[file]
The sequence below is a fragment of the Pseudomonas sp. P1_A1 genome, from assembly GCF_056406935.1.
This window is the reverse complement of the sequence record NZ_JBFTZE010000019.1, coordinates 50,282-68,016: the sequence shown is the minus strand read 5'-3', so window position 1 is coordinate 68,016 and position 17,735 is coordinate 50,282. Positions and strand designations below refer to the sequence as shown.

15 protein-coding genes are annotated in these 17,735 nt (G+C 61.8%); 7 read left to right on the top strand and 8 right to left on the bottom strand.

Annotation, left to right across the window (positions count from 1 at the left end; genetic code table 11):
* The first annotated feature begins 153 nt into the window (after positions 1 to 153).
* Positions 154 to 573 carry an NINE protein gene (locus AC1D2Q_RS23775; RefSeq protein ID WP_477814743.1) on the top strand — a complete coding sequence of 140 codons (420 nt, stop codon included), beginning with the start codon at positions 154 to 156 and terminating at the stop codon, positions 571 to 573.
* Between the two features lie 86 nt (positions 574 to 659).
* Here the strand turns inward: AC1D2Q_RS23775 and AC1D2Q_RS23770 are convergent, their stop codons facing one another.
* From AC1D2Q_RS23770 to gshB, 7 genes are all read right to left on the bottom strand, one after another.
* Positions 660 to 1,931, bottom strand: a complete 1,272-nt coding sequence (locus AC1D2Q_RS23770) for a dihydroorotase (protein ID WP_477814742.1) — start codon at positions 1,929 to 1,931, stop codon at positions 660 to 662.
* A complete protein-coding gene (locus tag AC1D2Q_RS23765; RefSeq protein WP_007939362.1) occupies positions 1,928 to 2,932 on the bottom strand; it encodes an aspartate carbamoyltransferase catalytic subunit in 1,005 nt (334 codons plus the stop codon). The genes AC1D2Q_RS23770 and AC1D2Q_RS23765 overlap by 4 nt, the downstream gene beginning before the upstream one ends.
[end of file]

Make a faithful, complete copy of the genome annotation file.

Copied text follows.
The sequence below is a fragment of the Pseudomonas sp. P1_A1 genome, from assembly GCF_056406935.1.
This window is the reverse complement of the sequence record NZ_JBFTZE010000019.1, coordinates 50,282-68,016: the sequence shown is the minus strand read 5'-3', so window position 1 is coordinate 68,016 and position 17,735 is coordinate 50,282. Positions and strand designations below refer to the sequence as shown.

15 protein-coding genes are annotated in these 17,735 nt (G+C 61.8%); 7 read left to right on the top strand and 8 right to left on the bottom strand.

Annotation, left to right across the window (positions count from 1 at the left end; genetic code table 11):
* The first annotated feature begins 153 nt into the window (after positions 1 to 153).
* Positions 154 to 573 carry an NINE protein gene (locus AC1D2Q_RS23775; RefSeq protein ID WP_477814743.1) on the top strand — a complete coding sequence of 140 codons (420 nt, stop codon included), beginning with the start codon at positions 154 to 156 and terminating at the stop codon, positions 571 to 573.
* Between the two features lie 86 nt (positions 574 to 659).
* Here the strand turns inward: AC1D2Q_RS23775 and AC1D2Q_RS23770 are convergent, their stop codons facing one another.
* From AC1D2Q_RS23770 to gshB, 7 genes are all read right to left on the bottom strand, one after another.
* Positions 660 to 1,931, bottom strand: a complete 1,272-nt coding sequence (locus AC1D2Q_RS23770) for a dihydroorotase (protein ID WP_477814742.1) — start codon at positions 1,929 to 1,931, stop codon at positions 660 to 662.
* A complete protein-coding gene (locus tag AC1D2Q_RS23765; RefSeq protein WP_007939362.1) occupies positions 1,928 to 2,932 on the bottom strand; it encodes an aspartate carbamoyltransferase catalytic subunit in 1,005 nt (334 codons plus the stop codon). The genes AC1D2Q_RS23770 and AC1D2Q_RS23765 overlap by 4 nt, the downstream gene beginning before the upstream one ends.